Leadership and Church-Planting Amidst the Post Christian Cultures

Elsewhere, I have railed against rogue ordinations, the ordaining of people who exhibit entrepreneurial skills sufficient to generate a “church-in-the-black” but not necessarily the character of servanthood necessary, or the depth of discipleship vital to live and lead among a people of God. And yet how are we to survive starting churches any other way? In a post-Christian culture, where a.) consumerism, b.) enslavement to big house mortgage, two cars, c.) commitment to the over-achievement for our children so they can compete in the marketplace, robs so many of us from being able to make the church the social center of our lives. How are we to start churches that don’t turn into consumerist businesses that distribute religious goods and services as George Hunsberger has so brilliantly described? It would seem entrepreneurship and lack of a serious call to discipleship might be the key traits of a pastor who could succeed in starting a church in this environment.

To this I merely suggest that to start churches, living communities of fellowship in Christ amidst the post-Christian cultures, we must have multiple leadership, bi-vocational leadership and servant leadership schooled in mutual submission one to another. Dwight Smith is one of many who have got on board with all this. Jordon Cooper, Bill Kinnon and other Canadian friends (I call all Canadians my friends because I was raised there in my childhood and early teenage years) are invigorating the discussion. This approach that I am proposing and seen lived in our own church plant starts with multiple men/women who have ministry talents all getting jobs in a community where they can get health insurance (important to us in the U.S.). Starbuck’s is a favorite place of employment for this where quality health insurance can be had for twenty hours of work a week. And Starbuck’s is a great place to meet and talk with people. Mike Clawson is the latest person I know around Chicagoland to begin this route. Instead of one person getting paid the bulk of church-plant funds, the funds are spread out. We have three, maybe four “pastors” working in the community meeting people. We continually invite other leaders/people gifted in ministry to join us whether we can pay them anything or not. When the ministry of somone grows among us, and we need to make room for them to increase their ministry among us, and we have some money, we help by paying them if we can. The pastorship grows, and provides leadership for the next church plant. There is a comradeship among us that supports us through the lean years it will take to establish a true community that in any way can resist the “ism’s” that barrage our church and keep us from forming our communal practices together. We spread the work load, we find and discover our greatest gifts and support one another in our weaker ones which need development. Most importantly, we purge ourselves of the success syndrome, that need to be an entrepreneurial success which can keep the church from being a true community, as well as infest our character with controlling, egotistical traits which undercut the very “ministry of Christ.”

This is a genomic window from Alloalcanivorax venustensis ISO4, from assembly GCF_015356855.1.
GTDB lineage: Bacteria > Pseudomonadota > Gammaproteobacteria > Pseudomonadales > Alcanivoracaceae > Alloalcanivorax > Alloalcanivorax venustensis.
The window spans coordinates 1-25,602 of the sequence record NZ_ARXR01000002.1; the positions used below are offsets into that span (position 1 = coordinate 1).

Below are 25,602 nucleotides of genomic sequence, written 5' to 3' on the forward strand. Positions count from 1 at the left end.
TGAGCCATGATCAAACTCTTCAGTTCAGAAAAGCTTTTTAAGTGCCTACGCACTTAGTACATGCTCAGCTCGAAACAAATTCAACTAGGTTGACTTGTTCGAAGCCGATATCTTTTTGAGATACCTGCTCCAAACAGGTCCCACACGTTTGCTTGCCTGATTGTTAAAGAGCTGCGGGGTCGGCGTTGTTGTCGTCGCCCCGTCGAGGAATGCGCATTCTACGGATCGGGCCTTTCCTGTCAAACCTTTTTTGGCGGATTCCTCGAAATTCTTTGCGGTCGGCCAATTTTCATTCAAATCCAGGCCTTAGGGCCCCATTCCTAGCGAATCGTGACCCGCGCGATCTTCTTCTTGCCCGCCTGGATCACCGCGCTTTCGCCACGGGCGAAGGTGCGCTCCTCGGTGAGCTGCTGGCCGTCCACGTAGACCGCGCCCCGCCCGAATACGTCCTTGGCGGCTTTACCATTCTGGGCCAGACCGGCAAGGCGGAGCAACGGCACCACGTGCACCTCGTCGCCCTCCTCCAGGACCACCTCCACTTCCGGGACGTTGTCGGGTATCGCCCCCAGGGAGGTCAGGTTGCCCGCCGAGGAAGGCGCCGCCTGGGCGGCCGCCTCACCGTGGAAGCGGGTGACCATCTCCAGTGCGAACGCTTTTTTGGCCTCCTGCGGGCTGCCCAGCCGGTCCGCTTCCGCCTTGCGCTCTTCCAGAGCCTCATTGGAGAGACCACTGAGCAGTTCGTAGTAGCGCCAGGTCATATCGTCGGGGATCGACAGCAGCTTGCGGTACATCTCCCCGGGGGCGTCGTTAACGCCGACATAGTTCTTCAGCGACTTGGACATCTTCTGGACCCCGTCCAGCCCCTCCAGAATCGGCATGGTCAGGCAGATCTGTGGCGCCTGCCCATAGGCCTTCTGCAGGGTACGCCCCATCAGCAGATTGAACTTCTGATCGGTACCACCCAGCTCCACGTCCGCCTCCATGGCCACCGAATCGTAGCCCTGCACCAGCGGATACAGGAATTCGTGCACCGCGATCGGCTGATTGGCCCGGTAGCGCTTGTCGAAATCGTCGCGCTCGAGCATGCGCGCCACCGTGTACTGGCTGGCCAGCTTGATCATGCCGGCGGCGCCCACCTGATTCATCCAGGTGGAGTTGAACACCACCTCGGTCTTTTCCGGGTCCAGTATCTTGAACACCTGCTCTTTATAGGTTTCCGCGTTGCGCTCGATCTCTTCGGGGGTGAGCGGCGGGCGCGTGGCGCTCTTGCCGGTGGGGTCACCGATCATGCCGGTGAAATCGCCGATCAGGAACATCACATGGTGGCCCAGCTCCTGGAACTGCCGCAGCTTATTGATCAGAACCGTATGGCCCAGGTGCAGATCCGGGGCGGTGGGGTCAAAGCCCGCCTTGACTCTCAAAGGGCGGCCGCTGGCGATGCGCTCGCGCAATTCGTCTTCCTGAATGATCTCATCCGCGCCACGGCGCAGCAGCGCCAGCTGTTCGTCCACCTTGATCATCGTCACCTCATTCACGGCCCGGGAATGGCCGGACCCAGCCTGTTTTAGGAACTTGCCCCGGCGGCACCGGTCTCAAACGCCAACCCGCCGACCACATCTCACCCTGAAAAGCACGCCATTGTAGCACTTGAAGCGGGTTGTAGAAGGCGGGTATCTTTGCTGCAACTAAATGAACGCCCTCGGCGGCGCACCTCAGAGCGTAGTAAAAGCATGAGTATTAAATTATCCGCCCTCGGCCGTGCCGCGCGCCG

All this I talk at length about in the Great Giveaway ch. 3.

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